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6827Re: [Authentic_SCA] Linguistics question...

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  • Ariane Helou
    May 31, 2001
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      Effingham wrote:
      >Did he say "joot" or "yoot"? <g>

      "Joot." Does that make him thoroughly uncouth? :)

      >Didn't anyone think to look at a dictionary? Didn't your teacher even think of

      Well, I have to admit the thought crossed my mind, but my dictionaries are
      in the boxes and boxes of stuff that are in the keeping of my very obliging
      boyfriend until I move into my new place (and therefore inaccessible). And
      yeah, the libraries and computers would be good resources too, but still,
      the teacher didn't think of it and no one else in the class seemed to
      care. But I do agree that most teachers would have immediately suggested
      checking a dictionary. This one's a little...well...not the best I've ever
      had :( Today he spent half an hour trying to get the class to understand a
      very simple concept which most profs. could explain much more lucidly in
      half that time...

      >Most good dictionaries *have* etymologies where you can find that sort of

      Yeah, yeah, I know. My dad taught me that the OED was the holiest book in
      the house <g>. And even humbler dictionaries are quite useful.

      >KEG comes from the Anglo-Saxon KAG, which came from the Norse word KAGGI.

      Thank you! So it's a Germanic word and not a Celtic one. That answers my
      question perfectly :)

      And Dorje (though isn't Caoilte more likely to know about this? ;) wrote:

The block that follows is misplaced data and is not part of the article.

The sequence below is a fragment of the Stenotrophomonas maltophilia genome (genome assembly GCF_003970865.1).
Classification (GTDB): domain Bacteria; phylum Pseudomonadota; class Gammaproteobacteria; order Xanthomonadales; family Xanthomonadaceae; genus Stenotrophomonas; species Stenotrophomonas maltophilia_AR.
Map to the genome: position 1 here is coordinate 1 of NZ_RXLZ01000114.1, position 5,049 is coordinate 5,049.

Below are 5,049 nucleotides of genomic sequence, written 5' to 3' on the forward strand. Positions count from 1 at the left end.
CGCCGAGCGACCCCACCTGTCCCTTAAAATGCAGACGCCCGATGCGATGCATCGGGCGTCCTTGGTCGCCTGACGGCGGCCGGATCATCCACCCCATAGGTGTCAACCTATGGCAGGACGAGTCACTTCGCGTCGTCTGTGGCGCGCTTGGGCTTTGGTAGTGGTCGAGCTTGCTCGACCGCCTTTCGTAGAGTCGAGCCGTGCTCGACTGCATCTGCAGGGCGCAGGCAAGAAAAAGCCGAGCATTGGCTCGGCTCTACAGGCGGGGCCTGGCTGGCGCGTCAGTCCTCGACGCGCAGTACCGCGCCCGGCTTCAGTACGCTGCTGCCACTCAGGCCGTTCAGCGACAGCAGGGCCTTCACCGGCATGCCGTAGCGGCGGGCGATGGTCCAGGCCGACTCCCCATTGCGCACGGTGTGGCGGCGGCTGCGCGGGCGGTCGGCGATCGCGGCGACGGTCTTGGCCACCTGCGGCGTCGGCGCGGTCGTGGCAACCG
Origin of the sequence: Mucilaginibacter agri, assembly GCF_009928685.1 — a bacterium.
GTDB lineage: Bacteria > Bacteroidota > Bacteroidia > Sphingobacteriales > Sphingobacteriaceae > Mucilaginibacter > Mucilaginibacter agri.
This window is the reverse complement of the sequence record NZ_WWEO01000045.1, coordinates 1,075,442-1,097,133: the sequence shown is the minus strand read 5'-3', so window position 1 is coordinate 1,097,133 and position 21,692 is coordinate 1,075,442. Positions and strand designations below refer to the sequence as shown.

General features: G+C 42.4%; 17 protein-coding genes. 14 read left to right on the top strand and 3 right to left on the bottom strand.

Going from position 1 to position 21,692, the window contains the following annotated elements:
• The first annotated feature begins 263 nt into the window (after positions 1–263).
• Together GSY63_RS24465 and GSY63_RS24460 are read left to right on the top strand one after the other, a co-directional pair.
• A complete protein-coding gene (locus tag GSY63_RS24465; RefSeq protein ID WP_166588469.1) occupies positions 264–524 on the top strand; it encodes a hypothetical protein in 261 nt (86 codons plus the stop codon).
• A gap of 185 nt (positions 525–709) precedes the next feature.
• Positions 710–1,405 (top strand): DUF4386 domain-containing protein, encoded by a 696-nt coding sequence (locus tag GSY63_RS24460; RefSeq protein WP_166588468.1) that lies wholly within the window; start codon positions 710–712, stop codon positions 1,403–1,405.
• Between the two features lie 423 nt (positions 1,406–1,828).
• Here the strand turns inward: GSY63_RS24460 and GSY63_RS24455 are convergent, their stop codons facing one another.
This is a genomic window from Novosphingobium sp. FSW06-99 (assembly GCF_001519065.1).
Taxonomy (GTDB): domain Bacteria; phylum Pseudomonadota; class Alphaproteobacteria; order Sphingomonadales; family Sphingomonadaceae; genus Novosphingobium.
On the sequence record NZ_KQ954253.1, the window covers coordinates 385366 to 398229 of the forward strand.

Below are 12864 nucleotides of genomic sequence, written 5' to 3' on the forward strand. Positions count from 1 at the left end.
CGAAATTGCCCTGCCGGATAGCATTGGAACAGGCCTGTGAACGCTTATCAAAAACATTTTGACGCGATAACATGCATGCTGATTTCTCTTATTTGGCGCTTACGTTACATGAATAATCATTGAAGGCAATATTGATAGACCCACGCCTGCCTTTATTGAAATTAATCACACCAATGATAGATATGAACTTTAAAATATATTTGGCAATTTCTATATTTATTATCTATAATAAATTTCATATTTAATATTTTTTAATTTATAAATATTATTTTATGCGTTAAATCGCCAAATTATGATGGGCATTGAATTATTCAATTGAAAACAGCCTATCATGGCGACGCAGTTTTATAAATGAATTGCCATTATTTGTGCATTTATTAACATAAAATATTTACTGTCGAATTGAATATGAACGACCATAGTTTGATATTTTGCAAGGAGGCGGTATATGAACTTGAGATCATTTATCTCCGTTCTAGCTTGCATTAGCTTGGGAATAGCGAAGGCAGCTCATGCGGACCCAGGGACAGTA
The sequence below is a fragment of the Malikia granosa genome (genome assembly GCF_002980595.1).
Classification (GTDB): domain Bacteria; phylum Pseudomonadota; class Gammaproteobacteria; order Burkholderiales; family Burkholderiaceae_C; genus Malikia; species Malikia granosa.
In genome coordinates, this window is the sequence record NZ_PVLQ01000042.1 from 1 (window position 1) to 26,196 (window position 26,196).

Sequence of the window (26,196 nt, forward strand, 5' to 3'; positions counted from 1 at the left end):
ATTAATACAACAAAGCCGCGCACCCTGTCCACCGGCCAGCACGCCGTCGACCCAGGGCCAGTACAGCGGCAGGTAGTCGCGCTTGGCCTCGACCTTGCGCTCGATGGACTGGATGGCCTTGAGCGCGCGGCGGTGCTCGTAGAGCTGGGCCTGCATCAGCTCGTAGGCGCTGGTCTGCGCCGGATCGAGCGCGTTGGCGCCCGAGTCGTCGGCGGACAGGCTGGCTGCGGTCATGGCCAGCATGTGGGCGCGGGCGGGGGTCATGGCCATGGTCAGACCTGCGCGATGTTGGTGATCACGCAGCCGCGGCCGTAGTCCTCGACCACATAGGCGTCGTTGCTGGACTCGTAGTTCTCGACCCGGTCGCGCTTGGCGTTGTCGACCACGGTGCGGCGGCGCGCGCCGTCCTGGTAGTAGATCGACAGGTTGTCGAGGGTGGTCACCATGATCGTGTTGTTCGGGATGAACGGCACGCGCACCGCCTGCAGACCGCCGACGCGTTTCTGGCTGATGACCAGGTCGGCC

>>Its probably a word that predates both welsh and English, or it could
      have gone
      the other way. Still, this is kind of a mystery to me. Traditional history
      portrays a germanic invasion that pushed the Brythonic population into Wales
      and Cornwall.

      Yeah, the teacher didn't seem to hot on the details of political history,
      but that's the impression I got.

      >>The Archeologucal evidence doesn't show a lot of disruption in
      everyday life during this time. Was there really a violent displacement or
      were the common people simply assimilated into the new Anglo-Saxon culture? If
      they were assimilated why didn't the Brithonic language have more influence on
      Old English?

      Very good questions. *Wish* I knew the answers!

      >>I don't know the answer to your question, but if anyone has a
      frisian dictionary or speaks frisian, see if the word Keg appears in the
      frisian dialect. It shares an origin with Anglo-Saxon and would not have been
      influenced by Welsh or Cornish.

      Right, because Frisian is also Germanic. Any idea if it predates
      Anglo-Saxon? (Or is it spoken nowadays? I have no clue what the time
      frame is for that one.) At any rate, there must be a dictionary of it
      *somewhere* that's accessible. Well, now I have a project to keep me busy
      over the weekend! :)

      Thanks for the info, folks! I appreciate it :)

      planning to go Frisian-hunting soon as her homework permits
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